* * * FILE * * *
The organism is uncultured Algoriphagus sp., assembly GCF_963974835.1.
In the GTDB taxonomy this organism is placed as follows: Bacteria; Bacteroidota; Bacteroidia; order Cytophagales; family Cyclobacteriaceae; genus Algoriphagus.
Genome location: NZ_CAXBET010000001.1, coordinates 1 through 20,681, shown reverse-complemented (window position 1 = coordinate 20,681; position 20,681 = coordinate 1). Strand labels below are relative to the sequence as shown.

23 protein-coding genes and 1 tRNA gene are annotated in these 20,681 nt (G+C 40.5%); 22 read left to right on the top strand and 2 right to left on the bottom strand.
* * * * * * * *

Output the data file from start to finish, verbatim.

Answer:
The organism is uncultured Algoriphagus sp., assembly GCF_963974835.1.
In the GTDB taxonomy this organism is placed as follows: Bacteria; Bacteroidota; Bacteroidia; order Cytophagales; family Cyclobacteriaceae; genus Algoriphagus.
Genome location: NZ_CAXBET010000001.1, coordinates 1 through 20,681, shown reverse-complemented (window position 1 = coordinate 20,681; position 20,681 = coordinate 1). Strand labels below are relative to the sequence as shown.

23 protein-coding genes and 1 tRNA gene are annotated in these 20,681 nt (G+C 40.5%); 22 read left to right on the top strand and 2 right to left on the bottom strand.